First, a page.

Communication is vital to cultivating connections and mindfully engaging with people in our personal and professional lives. In project management practice, stakeholders are those who are impacted by or can impact the project positively or negatively. Creating a successful flow of information ultimately enables more effective communication and better project execution in working with what at times is a diverse collection of project stakeholders. Additionally, the importance of the project manager’s emotional intelligence and self-awareness cannot be overstated, as it is this capacity for connecting with stakeholders on a deeper level that allows for empathic and systemic understanding to pivot as a project develops.
Using the project management analogy, the network of people in our life are our daily stakeholders with whom we create either a positive or a negative impact. To reiterate, effective communication keeps our stakeholders engaged. Additionally, the communication method itself can oftentimes be as important as the reason for, or the information shared, in these regular touchpoint communications.
Growing up, I learned the value of keeping in touch with family and friends by watching my parents. My family believed in constant contact with those close to us, and thus our family’s friends were very much an extension of our family. I realized early in life the value of appreciating that each person I meet in my life journey teaches me something important that I need to learn. Over the years, I developed the habit of regularly checking in with my circle of friends and relatives.
Similar to my personal life, in my professional life as a project portfolio manager, I also made it a practice to regularly keep in touch with clients and colleagues, and to send an occasional note, text, or phone call just to say hello. In doing so, I sometimes noticed that people seemed to doubt the motivations behind my occasional contact, perhaps thinking that I wanted something from them. However, their doubt faded over time as they experienced that small and consistently delivered thoughtful actions was truly my style of communicating and keeping in touch.
In the project management profession, each project is tailored to project needs and is based upon the overall organizational needs, and the project manager works to continuously improve and refine project delivery throughout the project’s scope. Applying this project management wisdom to our day-to-day life reveals the importance of tailoring our communication style to the uniqueness of the style of the person with whom we are communicating.
For example, your own communication style might be sending handwritten letters during the holidays just to check in, or you may like to send an occasional text, drop a call, or meet face to face. Regardless of the communication style or the medium, the important point is in developing a mindset habit of regularly communicating and making genuine connections within your network of friends, family, clients, and colleagues. Although I am not a networking expert, I believe spending my time for regular check-ins “just to say hello” with no expectations is an essential investment in building relationships for those future moments when I may actually need my network for help.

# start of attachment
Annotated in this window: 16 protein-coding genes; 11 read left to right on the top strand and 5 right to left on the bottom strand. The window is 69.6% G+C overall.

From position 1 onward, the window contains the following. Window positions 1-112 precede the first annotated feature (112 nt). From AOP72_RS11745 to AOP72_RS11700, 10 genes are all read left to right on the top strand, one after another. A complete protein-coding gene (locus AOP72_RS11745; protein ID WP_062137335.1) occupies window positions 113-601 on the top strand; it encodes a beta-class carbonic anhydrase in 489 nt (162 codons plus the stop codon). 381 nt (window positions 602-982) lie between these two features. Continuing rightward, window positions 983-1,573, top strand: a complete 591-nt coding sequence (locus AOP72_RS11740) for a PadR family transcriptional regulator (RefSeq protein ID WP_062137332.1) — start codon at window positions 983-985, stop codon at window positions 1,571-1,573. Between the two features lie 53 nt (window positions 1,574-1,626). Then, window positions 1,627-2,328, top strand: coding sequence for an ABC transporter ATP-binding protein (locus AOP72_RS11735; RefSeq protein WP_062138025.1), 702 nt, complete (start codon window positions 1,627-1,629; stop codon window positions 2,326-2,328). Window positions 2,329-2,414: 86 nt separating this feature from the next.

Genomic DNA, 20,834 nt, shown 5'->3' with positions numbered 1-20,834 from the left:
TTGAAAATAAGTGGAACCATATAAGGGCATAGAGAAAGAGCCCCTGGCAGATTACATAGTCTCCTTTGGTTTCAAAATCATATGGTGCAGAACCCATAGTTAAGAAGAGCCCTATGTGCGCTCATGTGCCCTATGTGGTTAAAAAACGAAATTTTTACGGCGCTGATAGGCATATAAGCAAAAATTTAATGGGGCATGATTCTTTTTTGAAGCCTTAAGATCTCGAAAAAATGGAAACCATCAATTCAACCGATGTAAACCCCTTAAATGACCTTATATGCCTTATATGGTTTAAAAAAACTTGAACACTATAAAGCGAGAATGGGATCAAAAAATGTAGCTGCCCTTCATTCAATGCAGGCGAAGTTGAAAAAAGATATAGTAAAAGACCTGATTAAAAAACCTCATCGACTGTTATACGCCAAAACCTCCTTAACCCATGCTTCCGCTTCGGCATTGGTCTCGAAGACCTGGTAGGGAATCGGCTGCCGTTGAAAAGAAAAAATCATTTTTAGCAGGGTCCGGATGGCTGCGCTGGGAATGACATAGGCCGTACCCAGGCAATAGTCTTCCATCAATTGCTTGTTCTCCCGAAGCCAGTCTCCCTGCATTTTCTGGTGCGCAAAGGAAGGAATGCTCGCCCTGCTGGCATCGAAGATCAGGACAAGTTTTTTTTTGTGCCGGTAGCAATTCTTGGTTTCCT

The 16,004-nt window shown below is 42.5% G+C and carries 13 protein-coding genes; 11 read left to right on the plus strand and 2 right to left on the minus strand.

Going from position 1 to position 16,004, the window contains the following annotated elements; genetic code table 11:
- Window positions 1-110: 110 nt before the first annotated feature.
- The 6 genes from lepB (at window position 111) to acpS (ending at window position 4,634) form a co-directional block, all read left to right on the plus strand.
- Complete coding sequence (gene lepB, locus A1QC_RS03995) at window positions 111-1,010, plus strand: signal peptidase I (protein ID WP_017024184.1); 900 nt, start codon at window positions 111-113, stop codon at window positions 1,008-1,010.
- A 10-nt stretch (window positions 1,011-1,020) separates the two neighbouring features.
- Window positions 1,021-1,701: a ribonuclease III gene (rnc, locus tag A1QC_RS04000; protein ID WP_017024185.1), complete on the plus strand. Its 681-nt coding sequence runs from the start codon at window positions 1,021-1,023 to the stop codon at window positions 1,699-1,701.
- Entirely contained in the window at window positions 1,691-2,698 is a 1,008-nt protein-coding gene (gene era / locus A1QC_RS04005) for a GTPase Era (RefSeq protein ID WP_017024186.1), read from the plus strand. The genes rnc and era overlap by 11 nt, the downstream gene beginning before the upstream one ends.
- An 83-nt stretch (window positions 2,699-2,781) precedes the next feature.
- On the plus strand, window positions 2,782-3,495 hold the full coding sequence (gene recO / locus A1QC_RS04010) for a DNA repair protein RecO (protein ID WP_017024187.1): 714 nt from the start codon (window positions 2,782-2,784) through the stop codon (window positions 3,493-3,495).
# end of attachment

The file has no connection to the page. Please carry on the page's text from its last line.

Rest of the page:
James Clear, author of the book Atomic Habits, refers to research that shows that if we work on making ourselves better by 1% on a daily basis, by the end of one year we are 37% better. Similarly, the actions we take daily to communicate with our stakeholders is directly related to building healthy relationships. Make your goal the regular practice of augmenting your communication efforts in order to ensure you are spending your time connecting in the most effective ways with each person for the ultimate desired outcome… nurturing lasting connections.
How would you like to communicate with your stakeholders in both your personal and professional life? Would that be by phone, by Zoom, Teams, What’s app, or in person?
Tooran Khosh, P.E., MBA, PMP has a diversity of education and work experience, with a proven track record of accomplishments in cross-functional teams managing multiple projects, valued up to $1.5 billion, in a variety of industries, including information technology, construction, education, and financial institutions. Tooran has a background education in engineering and she is certified in project management professional (PMP), an internationally recognized professional designation offered by the Project Management Institute (PMI). PMI organization is an independent source of reliable and effective project management services. She has presented on numerous topics in project management practices and continuous improvement mindset nationally and internationally including in the USA, Britain, Canada, and Mexico. Tooran has authored 17 publications and co-authored five white papers on a variety of topics on management consulting and continuous improvement mindset topics aimed at driving business value through people, performance, processes, and product methodology.
Giving back to her community, Tooran volunteers her time in mentoring young graduates and professionals on project-management related career paths and the application of project management practices to mindset habits. Tooran is a member of the Project Management Training Alliance (PMTA). Tooran is also a member of PMI and has volunteered for many roles with Global PMI, including risk-management role delineation and PMP Certification Exam process. Her involvement with PMI Austin Chapter includes serving on the Board of Directors as the VP of Professional Development, as well as developing the Strategic Maturity Model with the Marketing team.
For more information about her experience in project management consulting, teaching, and delivering mindset habits trainings, visit Tooran's LinkedIn profile.